I saw Bach in 1997 on his solo tour in Boardman Ohio, and enjoyed his work, along with the band Skid Row after his departure. This book was enjoyable and worth the money to read about one of the most underrated singers of the time.

“18 and Life on Skid Row” is available from Dey ST. , which is part of Harper Collins books.

 

Don’t forget to click the “Follow” icon if you want the latest blog sent to your email when it comes out!

Singing with the Tube: Favorite Themes of the 1980s

There are many elements that make a great and memorable television show. Some of the elements include great writers, quality actors (not necessarily big names), and a great theme song. Although the third one is not as used as in the past, there was a time when the theme song was as popular as the show itself. Some of the show producers released the theme songs as singles or even full albums to cash on the popularity. Lovers of television shows will remember the themes to Batman, The Munsters, Beverly Hillbillies, The Brady Bunch, and even The Partridge Family as much, or even more, than the show itself. In the 1980s, the theme songs were popular enough that some did well on The Billboard Top 40 Charts.  I would like look at some of my favorite TV Themes of the 1980s (in no particular order). So sing or hum along!!

  1. “As Long as We Got Each Other” (Growing Pains). I was not a huge fan of the show itself, but I had the 45 single of this song sung by BJ Thomas and Dusty Springfield. The song started out in Season 1 as Thomas singing solo, then Seasons 2 and 3 turned into a duet with Jennifer Warnes before Season 4’s duet with Dusty Springfield. Seasons 5 and 6 went back to the Warnes duet, but the single was released in 1988 and hit #7 on the U.S. AC Charts. Thomas has one of the most unique voices in music. The song was first released on 1985’s “Throwing Rocks” album. This song is more memorable than the TV Show.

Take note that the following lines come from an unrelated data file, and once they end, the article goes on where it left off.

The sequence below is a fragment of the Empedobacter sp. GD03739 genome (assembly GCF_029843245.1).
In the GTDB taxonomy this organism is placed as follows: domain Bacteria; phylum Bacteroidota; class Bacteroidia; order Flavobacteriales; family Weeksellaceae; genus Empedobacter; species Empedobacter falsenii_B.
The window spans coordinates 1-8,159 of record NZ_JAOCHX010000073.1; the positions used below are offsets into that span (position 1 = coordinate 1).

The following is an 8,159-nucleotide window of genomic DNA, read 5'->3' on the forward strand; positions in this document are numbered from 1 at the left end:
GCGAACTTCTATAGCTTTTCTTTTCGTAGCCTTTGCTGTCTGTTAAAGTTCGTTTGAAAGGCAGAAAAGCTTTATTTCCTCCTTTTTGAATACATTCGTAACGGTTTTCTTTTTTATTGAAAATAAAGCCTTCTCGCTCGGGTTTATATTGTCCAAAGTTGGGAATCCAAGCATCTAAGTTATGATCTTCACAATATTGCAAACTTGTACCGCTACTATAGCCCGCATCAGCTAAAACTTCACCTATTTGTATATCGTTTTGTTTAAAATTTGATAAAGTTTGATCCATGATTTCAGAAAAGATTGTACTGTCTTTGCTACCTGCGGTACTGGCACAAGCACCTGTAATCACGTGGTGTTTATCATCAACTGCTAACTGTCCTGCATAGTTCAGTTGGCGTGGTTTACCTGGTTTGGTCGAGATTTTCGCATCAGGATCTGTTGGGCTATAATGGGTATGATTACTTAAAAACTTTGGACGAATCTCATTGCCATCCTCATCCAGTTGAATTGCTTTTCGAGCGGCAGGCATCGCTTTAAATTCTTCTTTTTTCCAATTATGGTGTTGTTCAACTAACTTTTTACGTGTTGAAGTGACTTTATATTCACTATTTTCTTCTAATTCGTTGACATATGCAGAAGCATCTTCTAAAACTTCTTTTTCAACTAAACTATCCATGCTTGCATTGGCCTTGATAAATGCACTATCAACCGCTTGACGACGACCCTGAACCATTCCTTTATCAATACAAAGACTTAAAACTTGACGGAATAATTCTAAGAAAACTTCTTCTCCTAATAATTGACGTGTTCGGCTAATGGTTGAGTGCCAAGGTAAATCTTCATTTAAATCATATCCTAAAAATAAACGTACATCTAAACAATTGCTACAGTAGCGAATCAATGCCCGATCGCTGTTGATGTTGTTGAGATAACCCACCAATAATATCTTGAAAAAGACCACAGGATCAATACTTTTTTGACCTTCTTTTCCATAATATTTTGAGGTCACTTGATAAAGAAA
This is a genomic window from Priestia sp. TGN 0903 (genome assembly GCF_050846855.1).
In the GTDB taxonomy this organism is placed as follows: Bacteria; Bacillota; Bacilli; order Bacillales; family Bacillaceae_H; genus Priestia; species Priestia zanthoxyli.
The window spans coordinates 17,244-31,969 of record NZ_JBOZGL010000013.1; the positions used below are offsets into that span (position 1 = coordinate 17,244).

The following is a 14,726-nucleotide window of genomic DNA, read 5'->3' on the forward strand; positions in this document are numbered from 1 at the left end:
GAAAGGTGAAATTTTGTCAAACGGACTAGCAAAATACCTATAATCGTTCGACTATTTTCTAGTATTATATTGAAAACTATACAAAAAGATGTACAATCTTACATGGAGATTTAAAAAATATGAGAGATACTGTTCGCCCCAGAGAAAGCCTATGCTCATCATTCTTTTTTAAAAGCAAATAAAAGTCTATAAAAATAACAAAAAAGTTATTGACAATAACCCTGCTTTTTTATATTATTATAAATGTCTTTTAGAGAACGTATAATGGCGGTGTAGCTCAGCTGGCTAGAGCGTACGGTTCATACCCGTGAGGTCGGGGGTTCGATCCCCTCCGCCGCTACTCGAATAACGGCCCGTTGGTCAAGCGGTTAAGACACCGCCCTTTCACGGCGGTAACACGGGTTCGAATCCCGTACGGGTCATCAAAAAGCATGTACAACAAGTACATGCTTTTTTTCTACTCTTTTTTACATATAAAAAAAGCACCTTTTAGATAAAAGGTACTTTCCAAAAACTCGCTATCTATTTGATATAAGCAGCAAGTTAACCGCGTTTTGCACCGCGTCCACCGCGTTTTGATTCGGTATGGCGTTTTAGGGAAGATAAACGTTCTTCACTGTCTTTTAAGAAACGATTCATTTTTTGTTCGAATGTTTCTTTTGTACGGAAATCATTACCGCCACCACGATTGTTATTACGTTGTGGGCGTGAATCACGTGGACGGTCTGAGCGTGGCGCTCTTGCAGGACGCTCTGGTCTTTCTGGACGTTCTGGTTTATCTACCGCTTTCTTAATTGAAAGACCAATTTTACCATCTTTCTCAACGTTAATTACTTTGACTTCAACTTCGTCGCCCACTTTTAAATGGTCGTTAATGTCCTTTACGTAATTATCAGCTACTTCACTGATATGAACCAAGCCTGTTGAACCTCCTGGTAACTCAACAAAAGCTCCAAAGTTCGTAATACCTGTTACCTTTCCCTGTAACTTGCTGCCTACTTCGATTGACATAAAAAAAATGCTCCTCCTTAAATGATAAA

1. “Good Ol’ Boys (Theme to the Dukes of Hazard).” Growing up in the 1980s, it was hard not to know this show or the song by Waylon Jennings. The show was based on the James Mitchell 1975 movie “Moonrunners,” which Jennings was the narrator (which helped him become the narrator for the television adaptation of the movie). The second verse of the single is a cheeky reference to the opening of the show, where the camera shows Jennings and his guitar but not his face.  The single was released in 1980 and hit #1 on the Country Charts, along with #21 on the Hot 100, which made this song Waylon’s most successful single of his career. On a personal note, I played drums to the record in my 1st Grade Talent Show, which was my first public performance.
  1. “Believe it or Not” (The Greatest American Hero). One of the most famous, if not THE most famous television theme writers, Mike Post worked on this song, sung by Joey Scarbury. Scarbury worked with Loretta Lynn before hitting the charts with this smash single from the show about a teacher who receives a super suit from aliens (Like Superman’s suit, not a business suit). Scarbury and Post went on to work on the theme for Hardcastle and McCormick, and Scarbury wrote other songs, including the #1 hit for the Oak Ridge Boys “No Matter How High I Get” in 1989.  This song, which I had on 45 and had great positive lyrics, stalled at #2 behind the song “Endless Love” in 1981. Even though some television songs are about the show’s themes or characters, this song is still relevant today (I still listen to it). The lyrics are about an unknown person finally being on top of the world. It can relate to any struggle or challenge in someone’s life. I loved the show growing up- how could you not love the show with William Katt, Robert Culp, and Connie Sellecca?
  1. “Theme to Miami Vice.” This was the only television theme song to hit #1 in the 1980s. The show and the music was one of the biggest events in the decade. Everyone stayed at home to watch this show, which even crossed into the fashion world (and as I mentioned in my July post about women of the 1980’s, Sheena Easton was even on the show). Everyone loved hearing this song on the radio, cruising down the road in their cars pretending to be Sonny Crockett. Jan Hammer, who was a member of the Mahavishnu Orchestra in the 1970s hit big with this song. The 1985 Soundtrack of the TV Show, along with Glenn Frey’s “You Belong to the City” single, was the most successful TV Soundtrack of all time, staying #1 for 11 weeks, until 2006 when Disney’s “High School Musical” beat the record.